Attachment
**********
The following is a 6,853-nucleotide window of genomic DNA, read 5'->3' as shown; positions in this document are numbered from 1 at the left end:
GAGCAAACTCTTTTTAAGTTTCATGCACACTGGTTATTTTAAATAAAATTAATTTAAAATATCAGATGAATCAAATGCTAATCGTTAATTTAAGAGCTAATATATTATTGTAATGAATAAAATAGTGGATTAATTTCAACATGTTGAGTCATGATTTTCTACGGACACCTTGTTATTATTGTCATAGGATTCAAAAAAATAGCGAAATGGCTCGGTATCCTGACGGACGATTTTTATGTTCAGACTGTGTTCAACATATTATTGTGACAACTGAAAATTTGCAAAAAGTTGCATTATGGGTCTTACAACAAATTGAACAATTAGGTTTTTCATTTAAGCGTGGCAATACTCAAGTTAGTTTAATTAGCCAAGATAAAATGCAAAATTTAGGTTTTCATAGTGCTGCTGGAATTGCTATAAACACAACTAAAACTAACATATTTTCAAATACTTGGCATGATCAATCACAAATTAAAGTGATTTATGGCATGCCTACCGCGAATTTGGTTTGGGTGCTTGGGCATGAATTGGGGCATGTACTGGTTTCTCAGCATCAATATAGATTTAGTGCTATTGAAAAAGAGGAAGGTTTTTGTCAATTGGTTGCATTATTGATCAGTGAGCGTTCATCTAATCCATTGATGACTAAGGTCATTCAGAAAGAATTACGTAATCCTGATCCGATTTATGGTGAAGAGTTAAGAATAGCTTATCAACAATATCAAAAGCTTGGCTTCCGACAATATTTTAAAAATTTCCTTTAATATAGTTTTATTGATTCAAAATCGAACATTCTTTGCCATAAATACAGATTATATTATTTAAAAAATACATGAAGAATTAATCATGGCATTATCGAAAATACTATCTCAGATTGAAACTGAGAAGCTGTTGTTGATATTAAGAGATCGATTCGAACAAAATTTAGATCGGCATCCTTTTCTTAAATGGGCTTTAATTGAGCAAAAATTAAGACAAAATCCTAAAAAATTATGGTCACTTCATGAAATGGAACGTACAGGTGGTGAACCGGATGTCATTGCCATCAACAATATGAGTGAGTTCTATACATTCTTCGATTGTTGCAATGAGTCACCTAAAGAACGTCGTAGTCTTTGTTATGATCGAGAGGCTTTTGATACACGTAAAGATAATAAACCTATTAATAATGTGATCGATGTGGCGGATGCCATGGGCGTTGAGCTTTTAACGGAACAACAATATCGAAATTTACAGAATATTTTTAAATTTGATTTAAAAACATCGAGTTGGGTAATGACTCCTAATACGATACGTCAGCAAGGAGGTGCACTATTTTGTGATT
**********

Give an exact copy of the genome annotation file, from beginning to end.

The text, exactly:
The following is a 6,853-nucleotide window of genomic DNA, read 5'->3' as shown; positions in this document are numbered from 1 at the left end:
GAGCAAACTCTTTTTAAGTTTCATGCACACTGGTTATTTTAAATAAAATTAATTTAAAATATCAGATGAATCAAATGCTAATCGTTAATTTAAGAGCTAATATATTATTGTAATGAATAAAATAGTGGATTAATTTCAACATGTTGAGTCATGATTTTCTACGGACACCTTGTTATTATTGTCATAGGATTCAAAAAAATAGCGAAATGGCTCGGTATCCTGACGGACGATTTTTATGTTCAGACTGTGTTCAACATATTATTGTGACAACTGAAAATTTGCAAAAAGTTGCATTATGGGTCTTACAACAAATTGAACAATTAGGTTTTTCATTTAAGCGTGGCAATACTCAAGTTAGTTTAATTAGCCAAGATAAAATGCAAAATTTAGGTTTTCATAGTGCTGCTGGAATTGCTATAAACACAACTAAAACTAACATATTTTCAAATACTTGGCATGATCAATCACAAATTAAAGTGATTTATGGCATGCCTACCGCGAATTTGGTTTGGGTGCTTGGGCATGAATTGGGGCATGTACTGGTTTCTCAGCATCAATATAGATTTAGTGCTATTGAAAAAGAGGAAGGTTTTTGTCAATTGGTTGCATTATTGATCAGTGAGCGTTCATCTAATCCATTGATGACTAAGGTCATTCAGAAAGAATTACGTAATCCTGATCCGATTTATGGTGAAGAGTTAAGAATAGCTTATCAACAATATCAAAAGCTTGGCTTCCGACAATATTTTAAAAATTTCCTTTAATATAGTTTTATTGATTCAAAATCGAACATTCTTTGCCATAAATACAGATTATATTATTTAAAAAATACATGAAGAATTAATCATGGCATTATCGAAAATACTATCTCAGATTGAAACTGAGAAGCTGTTGTTGATATTAAGAGATCGATTCGAACAAAATTTAGATCGGCATCCTTTTCTTAAATGGGCTTTAATTGAGCAAAAATTAAGACAAAATCCTAAAAAATTATGGTCACTTCATGAAATGGAACGTACAGGTGGTGAACCGGATGTCATTGCCATCAACAATATGAGTGAGTTCTATACATTCTTCGATTGTTGCAATGAGTCACCTAAAGAACGTCGTAGTCTTTGTTATGATCGAGAGGCTTTTGATACACGTAAAGATAATAAACCTATTAATAATGTGATCGATGTGGCGGATGCCATGGGCGTTGAGCTTTTAACGGAACAACAATATCGAAATTTACAGAATATTTTTAAATTTGATTTAAAAACATCGAGTTGGGTAATGACTCCTAATACGATACGTCAGCAAGGAGGTGCACTATTTTGTGATT